Harry Simpson served in the military form 1964-1966, and “experienced the constant fear of becoming part of the Vietnam Conflict and having to choose between killing and being killed.” Did Simpson serve in Vietnam, and if so, in what branch? He also tells us that his novel, I Must Survive (Tate Publishing, 248 pp., $18.99, paper), “is a work of fiction.”
The novel is told in chapters that go back and forth in time between the boyhood of main character Brad Howard and his time in Vietnam, briefly aboard a PBR (Patrol Boat, River) and then evading capture by the enemy. Most of the boyhood chapters take place in small-town Colorado in the late 1940s and early 1950s, and deal with boyhood stuff: school and bullies, baseball games, rodeos, playing in the snow, and Boy Scout camp.
Brad’s boyhood is lived on the economic margins as his World War II veteran father loses job after job. There is hardship, including contracting polio, and his father having a heart attack. These chapters are well-remembered and well-voiced from the point of view of the child Brad.
It is easy for the reader to believe the life lived in barely heated, shabby rental houses and wearing worn-out, patched clothes. This is different from my boyhood during the same period, but similar enough to recognize the author’s honesty and familiarity with this experience.
The other chapters deal initially with the brown water navy, which for Brad was a “four-man unit who crewed a thirty-one foot Mk 1 fiberglass PBR with two 220 horsepower Detroit Diesel 6V53N engines that drive a Jacuzzi Brothers water jet.”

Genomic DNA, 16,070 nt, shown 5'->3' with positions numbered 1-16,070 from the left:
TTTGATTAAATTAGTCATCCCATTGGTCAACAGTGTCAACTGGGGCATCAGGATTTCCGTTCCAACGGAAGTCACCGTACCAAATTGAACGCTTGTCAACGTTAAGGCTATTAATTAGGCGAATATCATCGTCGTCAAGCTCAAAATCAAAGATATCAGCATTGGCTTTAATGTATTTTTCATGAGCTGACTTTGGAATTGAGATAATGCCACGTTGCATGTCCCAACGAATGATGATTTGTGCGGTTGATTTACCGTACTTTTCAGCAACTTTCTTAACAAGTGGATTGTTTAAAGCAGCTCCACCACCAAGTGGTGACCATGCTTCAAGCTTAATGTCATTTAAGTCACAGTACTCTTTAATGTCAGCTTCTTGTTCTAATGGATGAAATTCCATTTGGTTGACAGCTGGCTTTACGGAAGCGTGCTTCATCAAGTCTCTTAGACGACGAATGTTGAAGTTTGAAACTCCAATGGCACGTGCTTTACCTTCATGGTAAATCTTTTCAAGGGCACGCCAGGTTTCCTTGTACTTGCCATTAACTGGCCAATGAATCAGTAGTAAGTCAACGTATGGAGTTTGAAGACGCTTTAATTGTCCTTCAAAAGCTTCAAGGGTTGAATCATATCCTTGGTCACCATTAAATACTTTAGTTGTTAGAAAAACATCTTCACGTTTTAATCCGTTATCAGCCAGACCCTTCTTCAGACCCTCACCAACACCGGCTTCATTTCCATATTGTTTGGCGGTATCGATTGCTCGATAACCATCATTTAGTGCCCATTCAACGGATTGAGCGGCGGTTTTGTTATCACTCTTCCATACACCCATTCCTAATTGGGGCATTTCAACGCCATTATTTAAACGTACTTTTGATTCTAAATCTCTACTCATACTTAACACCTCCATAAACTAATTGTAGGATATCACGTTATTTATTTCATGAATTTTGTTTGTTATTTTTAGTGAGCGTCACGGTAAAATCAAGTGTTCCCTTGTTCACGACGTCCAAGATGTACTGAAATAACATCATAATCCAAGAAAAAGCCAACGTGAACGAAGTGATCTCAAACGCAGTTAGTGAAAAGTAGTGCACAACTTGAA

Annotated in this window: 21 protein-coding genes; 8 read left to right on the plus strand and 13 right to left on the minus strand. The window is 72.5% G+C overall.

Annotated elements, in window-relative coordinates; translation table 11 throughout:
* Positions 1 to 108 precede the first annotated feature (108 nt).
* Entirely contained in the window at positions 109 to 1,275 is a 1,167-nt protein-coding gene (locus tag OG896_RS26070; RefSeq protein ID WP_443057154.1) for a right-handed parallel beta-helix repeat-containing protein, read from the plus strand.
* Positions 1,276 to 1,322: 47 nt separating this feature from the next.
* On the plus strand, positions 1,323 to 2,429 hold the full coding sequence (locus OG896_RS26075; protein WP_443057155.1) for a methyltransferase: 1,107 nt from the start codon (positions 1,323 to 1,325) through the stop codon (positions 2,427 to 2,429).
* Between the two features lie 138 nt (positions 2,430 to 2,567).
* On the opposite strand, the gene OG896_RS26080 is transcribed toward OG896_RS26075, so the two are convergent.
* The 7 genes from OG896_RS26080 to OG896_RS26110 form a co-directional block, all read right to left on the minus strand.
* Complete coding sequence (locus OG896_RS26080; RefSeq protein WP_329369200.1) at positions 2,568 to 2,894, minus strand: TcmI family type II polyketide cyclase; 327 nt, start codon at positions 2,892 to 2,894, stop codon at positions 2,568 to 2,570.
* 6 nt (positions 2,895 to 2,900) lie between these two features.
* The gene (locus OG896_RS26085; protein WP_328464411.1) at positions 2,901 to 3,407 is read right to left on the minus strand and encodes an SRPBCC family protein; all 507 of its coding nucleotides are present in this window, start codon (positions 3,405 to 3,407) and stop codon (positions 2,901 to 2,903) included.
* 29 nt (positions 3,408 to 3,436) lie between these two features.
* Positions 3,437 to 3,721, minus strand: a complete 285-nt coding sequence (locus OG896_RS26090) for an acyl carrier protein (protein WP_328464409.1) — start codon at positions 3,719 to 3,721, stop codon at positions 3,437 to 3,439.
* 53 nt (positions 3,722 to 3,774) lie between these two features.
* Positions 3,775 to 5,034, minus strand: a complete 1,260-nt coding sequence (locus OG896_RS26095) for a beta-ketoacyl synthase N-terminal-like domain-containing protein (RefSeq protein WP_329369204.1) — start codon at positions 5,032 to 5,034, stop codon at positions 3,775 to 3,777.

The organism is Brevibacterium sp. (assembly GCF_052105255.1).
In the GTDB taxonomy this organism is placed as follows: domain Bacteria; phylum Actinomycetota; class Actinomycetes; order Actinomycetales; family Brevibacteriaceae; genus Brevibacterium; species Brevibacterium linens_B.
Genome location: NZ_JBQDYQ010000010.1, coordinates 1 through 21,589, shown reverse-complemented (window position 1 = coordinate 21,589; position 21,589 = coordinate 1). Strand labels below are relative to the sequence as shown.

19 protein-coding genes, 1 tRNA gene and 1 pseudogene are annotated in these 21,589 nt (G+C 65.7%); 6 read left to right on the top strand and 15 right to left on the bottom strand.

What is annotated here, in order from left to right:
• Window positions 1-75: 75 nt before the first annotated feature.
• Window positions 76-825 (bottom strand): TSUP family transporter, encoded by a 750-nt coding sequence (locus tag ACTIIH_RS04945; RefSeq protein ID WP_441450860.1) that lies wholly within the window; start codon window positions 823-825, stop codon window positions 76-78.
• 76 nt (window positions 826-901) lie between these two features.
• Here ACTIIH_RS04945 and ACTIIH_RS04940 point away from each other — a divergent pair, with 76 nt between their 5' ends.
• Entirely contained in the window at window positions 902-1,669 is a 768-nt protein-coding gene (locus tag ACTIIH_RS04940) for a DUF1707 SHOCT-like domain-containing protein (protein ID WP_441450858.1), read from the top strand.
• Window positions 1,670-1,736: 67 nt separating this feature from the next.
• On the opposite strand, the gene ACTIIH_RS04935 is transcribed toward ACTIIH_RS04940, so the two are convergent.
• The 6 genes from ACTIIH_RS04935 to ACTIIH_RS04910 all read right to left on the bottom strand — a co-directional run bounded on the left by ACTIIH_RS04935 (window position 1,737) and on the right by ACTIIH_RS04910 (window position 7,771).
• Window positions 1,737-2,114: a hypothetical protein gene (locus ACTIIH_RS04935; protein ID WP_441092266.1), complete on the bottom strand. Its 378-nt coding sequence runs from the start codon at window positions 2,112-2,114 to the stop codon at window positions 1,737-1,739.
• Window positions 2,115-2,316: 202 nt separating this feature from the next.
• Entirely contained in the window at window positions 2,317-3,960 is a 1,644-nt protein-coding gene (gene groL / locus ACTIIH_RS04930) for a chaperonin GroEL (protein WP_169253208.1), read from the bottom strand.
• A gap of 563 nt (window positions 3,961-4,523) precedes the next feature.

The PBR adventure is soon over. A new lieutenant takes over and insists on changing things that have worked for eight months. He wants to take it to the enemy by going far, far up the river. The men get there and are shot to pieces by a VC patrol. Only Brad survives.
Brad Howard’s attempt to get back to safe territory from “Indian Country” is the preoccupation of the rest of the Vietnam War chapters. He has little in the way of training or equipment, but often compares this experience with his fight to survive his boyhood. He believes that being a Howard and not a quitter will get him through the ordeal. He eats bugs, snakes, stolen rice, and whatever else he can. He loses a lot of weight, and stumbles lost in the jungle, hoping that he’ll be delivered.
His boat was destroyed in mid-September 1966 and he’s still alive, barely, in the jungle four months later. I was beginning to think he’d still be there for the 1968 Tet Offensive.
I won’t give away the ending of the book, but I will say that it held my attention—both the Vietnam War chapters and the Colorado boyhood chapters.
I have no idea if the author had any Vietnam War jungle experience, but those chapters are as convincing as the Colorado chapters are. Maybe he did his research well for both.
Perhaps all that matters is that Harry Simpson has written an excellent, spell-binding adventure story. I highly recommend it.